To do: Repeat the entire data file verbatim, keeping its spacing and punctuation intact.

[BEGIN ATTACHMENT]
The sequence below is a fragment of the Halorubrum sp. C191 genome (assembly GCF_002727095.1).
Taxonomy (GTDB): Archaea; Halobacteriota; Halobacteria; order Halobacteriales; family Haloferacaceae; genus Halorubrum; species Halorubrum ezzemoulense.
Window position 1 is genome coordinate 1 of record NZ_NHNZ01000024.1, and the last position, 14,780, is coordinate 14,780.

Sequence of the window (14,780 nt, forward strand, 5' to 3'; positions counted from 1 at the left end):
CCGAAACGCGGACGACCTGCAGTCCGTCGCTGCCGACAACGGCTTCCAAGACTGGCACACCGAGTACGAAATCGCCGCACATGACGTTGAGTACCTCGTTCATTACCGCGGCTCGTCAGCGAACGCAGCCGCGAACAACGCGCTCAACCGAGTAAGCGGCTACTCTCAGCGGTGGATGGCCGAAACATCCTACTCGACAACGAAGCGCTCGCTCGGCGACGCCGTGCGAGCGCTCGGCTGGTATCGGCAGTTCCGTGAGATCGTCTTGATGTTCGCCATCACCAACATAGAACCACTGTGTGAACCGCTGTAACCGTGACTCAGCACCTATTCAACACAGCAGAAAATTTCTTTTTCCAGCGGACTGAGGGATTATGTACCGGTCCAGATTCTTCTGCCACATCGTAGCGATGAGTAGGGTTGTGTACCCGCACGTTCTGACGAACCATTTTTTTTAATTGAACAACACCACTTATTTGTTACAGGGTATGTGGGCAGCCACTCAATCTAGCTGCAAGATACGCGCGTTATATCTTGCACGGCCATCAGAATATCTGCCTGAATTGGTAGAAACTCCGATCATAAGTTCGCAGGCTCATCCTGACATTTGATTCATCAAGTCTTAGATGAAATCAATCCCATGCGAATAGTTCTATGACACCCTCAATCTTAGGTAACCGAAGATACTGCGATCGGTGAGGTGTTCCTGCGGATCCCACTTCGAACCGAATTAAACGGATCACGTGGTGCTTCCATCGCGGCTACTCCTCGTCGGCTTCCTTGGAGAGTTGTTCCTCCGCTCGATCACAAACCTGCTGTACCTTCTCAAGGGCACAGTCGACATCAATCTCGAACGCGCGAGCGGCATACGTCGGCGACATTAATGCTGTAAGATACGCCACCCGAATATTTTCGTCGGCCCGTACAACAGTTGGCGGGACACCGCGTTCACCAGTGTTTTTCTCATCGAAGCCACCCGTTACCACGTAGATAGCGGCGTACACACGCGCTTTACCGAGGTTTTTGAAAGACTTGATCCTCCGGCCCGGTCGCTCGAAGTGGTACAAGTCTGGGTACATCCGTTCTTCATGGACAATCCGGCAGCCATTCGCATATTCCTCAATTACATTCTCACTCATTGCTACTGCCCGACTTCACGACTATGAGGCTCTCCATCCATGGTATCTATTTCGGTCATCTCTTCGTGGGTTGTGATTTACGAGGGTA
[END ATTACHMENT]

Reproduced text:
The sequence below is a fragment of the Halorubrum sp. C191 genome (assembly GCF_002727095.1).
Taxonomy (GTDB): Archaea; Halobacteriota; Halobacteria; order Halobacteriales; family Haloferacaceae; genus Halorubrum; species Halorubrum ezzemoulense.
Window position 1 is genome coordinate 1 of record NZ_NHNZ01000024.1, and the last position, 14,780, is coordinate 14,780.

Sequence of the window (14,780 nt, forward strand, 5' to 3'; positions counted from 1 at the left end):
CCGAAACGCGGACGACCTGCAGTCCGTCGCTGCCGACAACGGCTTCCAAGACTGGCACACCGAGTACGAAATCGCCGCACATGACGTTGAGTACCTCGTTCATTACCGCGGCTCGTCAGCGAACGCAGCCGCGAACAACGCGCTCAACCGAGTAAGCGGCTACTCTCAGCGGTGGATGGCCGAAACATCCTACTCGACAACGAAGCGCTCGCTCGGCGACGCCGTGCGAGCGCTCGGCTGGTATCGGCAGTTCCGTGAGATCGTCTTGATGTTCGCCATCACCAACATAGAACCACTGTGTGAACCGCTGTAACCGTGACTCAGCACCTATTCAACACAGCAGAAAATTTCTTTTTCCAGCGGACTGAGGGATTATGTACCGGTCCAGATTCTTCTGCCACATCGTAGCGATGAGTAGGGTTGTGTACCCGCACGTTCTGACGAACCATTTTTTTTAATTGAACAACACCACTTATTTGTTACAGGGTATGTGGGCAGCCACTCAATCTAGCTGCAAGATACGCGCGTTATATCTTGCACGGCCATCAGAATATCTGCCTGAATTGGTAGAAACTCCGATCATAAGTTCGCAGGCTCATCCTGACATTTGATTCATCAAGTCTTAGATGAAATCAATCCCATGCGAATAGTTCTATGACACCCTCAATCTTAGGTAACCGAAGATACTGCGATCGGTGAGGTGTTCCTGCGGATCCCACTTCGAACCGAATTAAACGGATCACGTGGTGCTTCCATCGCGGCTACTCCTCGTCGGCTTCCTTGGAGAGTTGTTCCTCCGCTCGATCACAAACCTGCTGTACCTTCTCAAGGGCACAGTCGACATCAATCTCGAACGCGCGAGCGGCATACGTCGGCGACATTAATGCTGTAAGATACGCCACCCGAATATTTTCGTCGGCCCGTACAACAGTTGGCGGGACACCGCGTTCACCAGTGTTTTTCTCATCGAAGCCACCCGTTACCACGTAGATAGCGGCGTACACACGCGCTTTACCGAGGTTTTTGAAAGACTTGATCCTCCGGCCCGGTCGCTCGAAGTGGTACAAGTCTGGGTACATCCGTTCTTCATGGACAATCCGGCAGCCATTCGCATATTCCTCAATTACATTCTCACTCATTGCTACTGCCCGACTTCACGACTATGAGGCTCTCCATCCATGGTATCTATTTCGGTCATCTCTTCGTGGGTTGTGATTTACGAGGGTA